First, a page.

As a rule, Aboriginal Rights are the rights of Indigenous people to carry on with their traditional and ancestral customs of hunting, fishing, trapping, feasting and holding religious ceremonies. They stem in part from Indigenous occupation of lands prior to European contact and assertions of sovereignty.

Aboriginal rights also flow from the many treaties that Indigenous leaders signed with the Crown over the last few centuries, which are matters of contract law—sacred contract law. Through these treaties the Crown acquired a great deal of land from Indigenous signatories, who received remuneration and rights. Insofar as Indigenous signatories entered into these contracts voluntarily and in an enlightened manner, the Crown lawfully acquired the land on which most Canadian homes are built. Aboriginal land claims arise in BC primarily because provincial lawyers cannot produce the land transfer deeds needed to prove that the Crown lawfully acquired land on which it has built cities and townships over the last two centuries.

Aboriginal rights flow from the Rule of Law, a notion to which the Canadian constitution ascribes, and they should require no justification to anyone. Federal and provincial governments must justify their intrusions into the customary ways of Indigenous people, simply because one society may not lawfully intrude upon the peaceful affairs of another society, including First Nations societies, without justification. This Rule of Law was not respected during the Age of Empire and much earlier, but since the late twentieth century the Canadian legal system has purported to take it seriously.

In 1982 Canada’s constitution affirmed and recognized existing Aboriginal rights. In theory, therefore, Aboriginal rights are entirely reconcilable with Canadian law because they are a constituent part of a legal system that should be internally reconcilable. However, one sense in which Aboriginal rights can be said to be irreconcilable with Canadian law is that, from the perspective of Indigenous peoples, a foreign political-legal entity (such as Parliament) has never had a legal right to govern any aspect of their lives without their consent.

When legal recognition of certain Aboriginal rights seems irreconcilable with Canadian law from the perspective of non-Indigenous Canadians, as it does from time to time, the source of the ‘problem’ is usually that past governments built their non-Indigenous constituents’ lives on insecure legal foundations vis-à-vis the rights of Indigenous peoples. Courts are expected to right these past legal wrongs. Recently an Ontario court held the Crown accountable for treaty-based annuities it had not paid the Anishinaabe since 1876.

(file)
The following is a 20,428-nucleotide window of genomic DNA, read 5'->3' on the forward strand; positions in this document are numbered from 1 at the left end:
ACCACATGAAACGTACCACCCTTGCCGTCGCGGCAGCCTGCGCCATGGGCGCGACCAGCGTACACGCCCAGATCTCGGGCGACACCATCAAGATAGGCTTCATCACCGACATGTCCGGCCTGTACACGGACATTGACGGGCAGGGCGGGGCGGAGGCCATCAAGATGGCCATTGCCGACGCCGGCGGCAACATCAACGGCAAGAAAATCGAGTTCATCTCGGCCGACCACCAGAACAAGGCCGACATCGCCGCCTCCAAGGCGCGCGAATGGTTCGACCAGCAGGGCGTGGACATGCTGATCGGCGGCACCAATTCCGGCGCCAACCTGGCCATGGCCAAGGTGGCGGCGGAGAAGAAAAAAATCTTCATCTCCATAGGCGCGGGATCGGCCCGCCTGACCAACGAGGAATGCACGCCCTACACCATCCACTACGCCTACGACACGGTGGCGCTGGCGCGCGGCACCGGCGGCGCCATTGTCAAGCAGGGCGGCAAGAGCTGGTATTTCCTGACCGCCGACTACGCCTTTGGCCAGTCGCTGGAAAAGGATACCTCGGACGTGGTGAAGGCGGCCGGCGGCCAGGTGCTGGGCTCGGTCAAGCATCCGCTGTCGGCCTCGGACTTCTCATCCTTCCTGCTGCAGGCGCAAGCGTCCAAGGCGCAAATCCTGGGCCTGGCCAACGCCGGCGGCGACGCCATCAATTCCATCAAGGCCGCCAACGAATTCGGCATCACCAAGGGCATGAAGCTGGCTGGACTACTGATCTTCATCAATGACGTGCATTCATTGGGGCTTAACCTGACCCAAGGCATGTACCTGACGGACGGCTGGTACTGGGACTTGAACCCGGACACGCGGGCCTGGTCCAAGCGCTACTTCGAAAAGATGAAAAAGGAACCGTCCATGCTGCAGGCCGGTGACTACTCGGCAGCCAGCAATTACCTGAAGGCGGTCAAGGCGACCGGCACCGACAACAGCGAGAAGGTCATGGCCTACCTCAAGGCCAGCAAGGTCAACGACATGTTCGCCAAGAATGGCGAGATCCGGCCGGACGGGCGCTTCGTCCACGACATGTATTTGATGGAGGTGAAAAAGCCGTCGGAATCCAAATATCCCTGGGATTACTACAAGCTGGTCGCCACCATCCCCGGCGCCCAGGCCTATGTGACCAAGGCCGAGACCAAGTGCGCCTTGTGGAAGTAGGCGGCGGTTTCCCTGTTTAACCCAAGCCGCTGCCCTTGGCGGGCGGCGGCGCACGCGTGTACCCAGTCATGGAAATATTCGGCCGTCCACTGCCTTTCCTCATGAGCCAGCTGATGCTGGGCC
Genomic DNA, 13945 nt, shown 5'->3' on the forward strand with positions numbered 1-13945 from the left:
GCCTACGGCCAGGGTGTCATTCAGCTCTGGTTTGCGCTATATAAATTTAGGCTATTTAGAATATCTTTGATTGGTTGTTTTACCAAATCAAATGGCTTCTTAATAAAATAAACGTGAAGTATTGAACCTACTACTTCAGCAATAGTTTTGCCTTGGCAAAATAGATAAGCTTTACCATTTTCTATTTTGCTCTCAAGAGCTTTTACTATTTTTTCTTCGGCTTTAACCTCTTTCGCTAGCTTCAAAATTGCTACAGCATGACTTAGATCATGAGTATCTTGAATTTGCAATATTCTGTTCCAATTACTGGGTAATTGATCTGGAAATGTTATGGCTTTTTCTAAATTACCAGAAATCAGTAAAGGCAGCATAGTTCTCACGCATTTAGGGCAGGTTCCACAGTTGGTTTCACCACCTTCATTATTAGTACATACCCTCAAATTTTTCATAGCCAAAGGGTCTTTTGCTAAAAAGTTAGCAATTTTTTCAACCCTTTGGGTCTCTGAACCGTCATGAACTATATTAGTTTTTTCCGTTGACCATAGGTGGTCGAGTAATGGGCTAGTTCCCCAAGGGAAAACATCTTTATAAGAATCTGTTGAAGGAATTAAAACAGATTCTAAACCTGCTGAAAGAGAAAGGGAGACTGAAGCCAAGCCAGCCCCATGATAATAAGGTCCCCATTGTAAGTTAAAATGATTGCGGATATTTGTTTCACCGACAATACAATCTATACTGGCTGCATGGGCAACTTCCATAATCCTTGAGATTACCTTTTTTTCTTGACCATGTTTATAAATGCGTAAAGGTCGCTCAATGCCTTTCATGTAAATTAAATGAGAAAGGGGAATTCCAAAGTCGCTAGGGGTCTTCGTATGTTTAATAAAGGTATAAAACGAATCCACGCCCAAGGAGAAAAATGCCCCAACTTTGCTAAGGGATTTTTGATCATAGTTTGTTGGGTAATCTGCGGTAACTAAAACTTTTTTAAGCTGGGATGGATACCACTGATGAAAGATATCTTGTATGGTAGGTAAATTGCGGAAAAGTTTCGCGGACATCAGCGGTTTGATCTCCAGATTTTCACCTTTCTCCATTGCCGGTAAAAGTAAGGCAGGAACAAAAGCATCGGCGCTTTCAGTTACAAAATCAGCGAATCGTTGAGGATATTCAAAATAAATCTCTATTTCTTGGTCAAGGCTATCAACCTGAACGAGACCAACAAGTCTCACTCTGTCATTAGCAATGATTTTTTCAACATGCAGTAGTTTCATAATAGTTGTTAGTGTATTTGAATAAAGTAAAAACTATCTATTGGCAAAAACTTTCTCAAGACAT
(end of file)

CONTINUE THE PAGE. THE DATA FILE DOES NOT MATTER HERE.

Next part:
This century courts will continue to resolve Aboriginal Rights claims in ways that will not satisfy all Indigenous and non-Indigenous peoples in Canada, such is the very nature of adjudicating conflict. But this fact does not make Aboriginal Rights and Canadian law irreconcilable. Rather, the legal hope and expectation of Indigenous and non-Indigenous people in Canada is to diminish conflict lawfully and peaceably, so that everyone can eventually live contentedly side-by-side, each society’s system of self-governance paying equal and practical respect to the other’s system. Such an ideal is reflected in the concept of Treaty Federalism.

Speaker: Dr. Christopher Nowlin

Dr. Nowlin was born in Lethbridge. He received his M.A. in Philosophy from Brock University in 1987 and his Ph.D in criminology from Simon Fraser University (SFU) in 1998. He has taught Canadian law and Aboriginal law at SFU. Presently he teaches Canadian law and Canadian Aboriginal law at Langara College in Vancouver.

Dr. Nowlin has represented clients at all levels of court in BC, in Alberta, as well as at the Supreme Court of Canada. He has extensive experience representing Indigenous accused persons charged with various offences, ranging from fishing violations to murder. He has established an important precedent involving Indigenous customary law and religion in R. v. Manuel (BC Court of Appeal).

Moderator: Klaus Jericho

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